ON THE WATERFRONT WITH DAVID G. SELLARS: Port Angeles boat builder acquires land with eye toward expansion
Lee Shore Boats’ 3,000-square-foot, fabric-covered hoop building in which personnel work on boats in their final stages of construction. -- Photo by David G. Sellars/for Peninsula Daily News
David G. Sellars/for Peninsula Daily News
The CSL Tacoma enters Port Angeles Harbor for bunkers.
David G. Sellars/for Peninsula Daily News
Alaska Tanker Co.'s crude-oil tanker Alaskan Navigator receives bunkers from the Tesoro fuel barge, accompanied by a tug, last week in Port Angeles Harbor. This view is from the MV Coho as she passed the operation during one of the ferry's runs between Port Angeles and Victoria.
Northwest Maritime Center
George Maynard, the Port Townsend resident who built a boat in his backyard and then circumnavigated the globe with his wife, their children and their family dog, will relate his adventures Wednesday at the Northwest Maritime Center in Port Townsend. See item for details.
By David G. Sellars
PDN Maritime Columnist
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Eric Schneider, the president of the company, said Lee Shore is currently in the planning stages for the additional property, although erecting one or more structures to support the growing business is certainly on the horizon.
Eric did say that an existing 3,500-square-foot former residence will be converted to much-needed office space.
Eric moved the company from the east side of Port Angeles to its current location earlier this year.
Almost from the beginning, covered space for boat construction was at a premium.
A couple of months ago, he contracted with Accu Steel of Iowa for a fabric-covered hoop building that sits atop a 3,000-square-foot concrete pad that provides a tidy space for personnel to work on boats in the final stages of construction.
One such boat currently in the cavernous hoop building is the 28-foot rigid-hull inflatable police boat that Lee Shore Boats built for the Jefferson County Sheriff's Office.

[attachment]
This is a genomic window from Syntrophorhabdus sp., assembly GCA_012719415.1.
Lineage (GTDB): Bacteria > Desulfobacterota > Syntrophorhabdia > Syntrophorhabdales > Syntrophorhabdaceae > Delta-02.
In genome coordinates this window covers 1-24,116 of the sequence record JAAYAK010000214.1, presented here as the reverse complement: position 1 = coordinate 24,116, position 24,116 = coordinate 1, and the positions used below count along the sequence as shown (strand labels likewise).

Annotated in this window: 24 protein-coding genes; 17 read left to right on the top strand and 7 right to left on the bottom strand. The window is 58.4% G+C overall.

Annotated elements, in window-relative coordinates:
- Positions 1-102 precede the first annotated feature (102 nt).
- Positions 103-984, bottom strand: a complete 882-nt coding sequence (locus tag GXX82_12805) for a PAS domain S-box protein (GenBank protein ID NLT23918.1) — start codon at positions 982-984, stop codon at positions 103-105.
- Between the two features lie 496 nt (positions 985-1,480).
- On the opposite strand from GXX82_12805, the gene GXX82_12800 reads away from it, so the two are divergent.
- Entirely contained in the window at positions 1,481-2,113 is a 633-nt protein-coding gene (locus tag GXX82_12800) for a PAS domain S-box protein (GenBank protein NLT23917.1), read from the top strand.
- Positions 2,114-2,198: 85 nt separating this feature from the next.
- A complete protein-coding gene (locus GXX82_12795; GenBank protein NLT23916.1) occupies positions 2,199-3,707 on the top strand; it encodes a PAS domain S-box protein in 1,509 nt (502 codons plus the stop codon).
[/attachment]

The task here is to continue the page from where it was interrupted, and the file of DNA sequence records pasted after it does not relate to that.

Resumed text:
The boat is equipped with a NavNet 3-D electronics package, and is powered by twin long-shaft, 4-stroke, 250-horsepower Honda outboard motors.
The boat, Eric said, has been in and out of the water a couple of times to find the perfect set of propellers for the Honda motors — a project involving Lee Shore mechanics and a Seattle prop manufacturer.
Eric said the boat has reached speeds of 50 mph but he's certain that a little fine-tuning on the props will yield an additional 4 or 5 mph.
Eric added that Matt Remine of Peninsula Boatworks, who designs and services all manner of marine electronics and electrical systems throughout the North Olympic Peninsula, is tweaking the electronics on the boat.
Remine is a very talented individual — as are so many craftspeople in the maritime industry — who has interests well outside the marine field, and one of those interests is noteworthy.
Next week, Matt and 13 like-minded individuals are heading to 12th Street and Jefferson Drive S.W. in Washington, D.C., otherwise known as the National Mall.
He is one of 14 finalists in an international competition to design and build a low-emission wood stove that is highly efficient, innovative and affordable.
The event, known as the Wood Stove Decathlon, was sponsored in part by Popular Mechanics.
The finalists' stoves will be on public display at the National Mall on Nov. 15-19, at which time a winner will be announced.
Matt's invention is known as a Walker Mass Heater, and since the product and its workings are well outside of my bailiwick, I encourage anyone seeking additional information to view his website at www.walkerstoves.com.